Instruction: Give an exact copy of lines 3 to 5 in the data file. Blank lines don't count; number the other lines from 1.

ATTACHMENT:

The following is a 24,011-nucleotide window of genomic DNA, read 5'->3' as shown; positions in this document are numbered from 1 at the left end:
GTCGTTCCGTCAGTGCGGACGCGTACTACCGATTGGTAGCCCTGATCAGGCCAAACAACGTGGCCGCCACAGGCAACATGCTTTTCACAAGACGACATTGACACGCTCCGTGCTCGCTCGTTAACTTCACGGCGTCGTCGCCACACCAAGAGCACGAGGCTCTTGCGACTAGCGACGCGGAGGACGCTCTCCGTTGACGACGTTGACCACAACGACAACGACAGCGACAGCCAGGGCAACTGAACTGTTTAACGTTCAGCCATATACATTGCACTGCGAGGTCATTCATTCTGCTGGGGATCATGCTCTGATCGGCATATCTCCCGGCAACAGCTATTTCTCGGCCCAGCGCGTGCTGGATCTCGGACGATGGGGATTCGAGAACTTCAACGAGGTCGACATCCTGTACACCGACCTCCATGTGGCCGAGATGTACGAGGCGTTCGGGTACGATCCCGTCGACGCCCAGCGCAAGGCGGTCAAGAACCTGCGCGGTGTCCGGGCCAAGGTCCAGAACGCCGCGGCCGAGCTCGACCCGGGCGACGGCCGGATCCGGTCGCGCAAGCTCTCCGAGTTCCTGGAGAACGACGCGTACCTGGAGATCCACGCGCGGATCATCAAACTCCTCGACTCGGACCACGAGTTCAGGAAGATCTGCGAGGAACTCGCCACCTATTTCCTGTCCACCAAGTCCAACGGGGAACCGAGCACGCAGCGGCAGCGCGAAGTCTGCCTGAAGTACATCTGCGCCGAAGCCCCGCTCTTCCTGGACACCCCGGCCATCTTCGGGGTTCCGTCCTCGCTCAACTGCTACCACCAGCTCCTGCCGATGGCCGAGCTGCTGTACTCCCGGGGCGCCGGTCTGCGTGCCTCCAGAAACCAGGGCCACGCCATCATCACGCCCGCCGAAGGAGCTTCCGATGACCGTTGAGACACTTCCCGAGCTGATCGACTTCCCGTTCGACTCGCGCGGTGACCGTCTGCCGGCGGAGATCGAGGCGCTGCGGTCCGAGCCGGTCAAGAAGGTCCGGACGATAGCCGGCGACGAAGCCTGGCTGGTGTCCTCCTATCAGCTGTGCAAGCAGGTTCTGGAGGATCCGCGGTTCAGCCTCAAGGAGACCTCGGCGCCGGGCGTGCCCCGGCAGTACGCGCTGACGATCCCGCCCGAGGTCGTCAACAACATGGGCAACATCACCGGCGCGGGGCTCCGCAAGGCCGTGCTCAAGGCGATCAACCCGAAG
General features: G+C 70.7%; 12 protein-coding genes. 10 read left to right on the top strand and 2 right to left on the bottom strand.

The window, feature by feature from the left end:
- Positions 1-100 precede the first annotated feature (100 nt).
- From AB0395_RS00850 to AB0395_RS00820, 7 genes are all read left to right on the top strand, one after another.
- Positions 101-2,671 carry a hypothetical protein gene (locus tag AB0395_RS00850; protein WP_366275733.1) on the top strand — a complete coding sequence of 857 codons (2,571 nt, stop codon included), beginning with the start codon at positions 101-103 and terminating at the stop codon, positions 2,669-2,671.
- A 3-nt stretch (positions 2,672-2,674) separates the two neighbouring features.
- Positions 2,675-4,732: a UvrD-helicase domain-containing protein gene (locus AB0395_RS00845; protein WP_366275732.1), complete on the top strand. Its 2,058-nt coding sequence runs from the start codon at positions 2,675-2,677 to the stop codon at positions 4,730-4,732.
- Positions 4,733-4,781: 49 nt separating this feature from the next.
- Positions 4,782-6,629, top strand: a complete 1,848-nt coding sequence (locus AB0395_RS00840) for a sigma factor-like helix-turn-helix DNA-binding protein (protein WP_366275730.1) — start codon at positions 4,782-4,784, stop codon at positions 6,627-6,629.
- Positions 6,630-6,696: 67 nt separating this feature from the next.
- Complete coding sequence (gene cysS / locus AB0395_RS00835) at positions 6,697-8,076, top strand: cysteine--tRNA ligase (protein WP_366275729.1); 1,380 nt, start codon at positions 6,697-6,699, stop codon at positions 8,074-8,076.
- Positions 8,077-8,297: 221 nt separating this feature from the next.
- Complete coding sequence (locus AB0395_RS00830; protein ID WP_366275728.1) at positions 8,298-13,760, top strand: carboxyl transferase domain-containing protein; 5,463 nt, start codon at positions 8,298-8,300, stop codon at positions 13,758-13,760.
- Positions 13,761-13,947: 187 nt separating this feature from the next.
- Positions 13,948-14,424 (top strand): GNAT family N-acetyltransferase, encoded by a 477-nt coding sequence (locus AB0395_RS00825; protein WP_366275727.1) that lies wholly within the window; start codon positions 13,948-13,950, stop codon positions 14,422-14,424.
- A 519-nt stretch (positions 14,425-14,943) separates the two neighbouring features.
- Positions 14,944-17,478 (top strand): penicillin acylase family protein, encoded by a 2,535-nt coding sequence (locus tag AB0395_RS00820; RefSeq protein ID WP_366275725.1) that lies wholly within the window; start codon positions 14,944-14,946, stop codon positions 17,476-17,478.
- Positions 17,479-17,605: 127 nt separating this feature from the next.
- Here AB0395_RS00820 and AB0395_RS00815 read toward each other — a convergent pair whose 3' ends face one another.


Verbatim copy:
General features: G+C 70.7%; 12 protein-coding genes. 10 read left to right on the top strand and 2 right to left on the bottom strand.

The window, feature by feature from the left end:
- Positions 1-100 precede the first annotated feature (100 nt).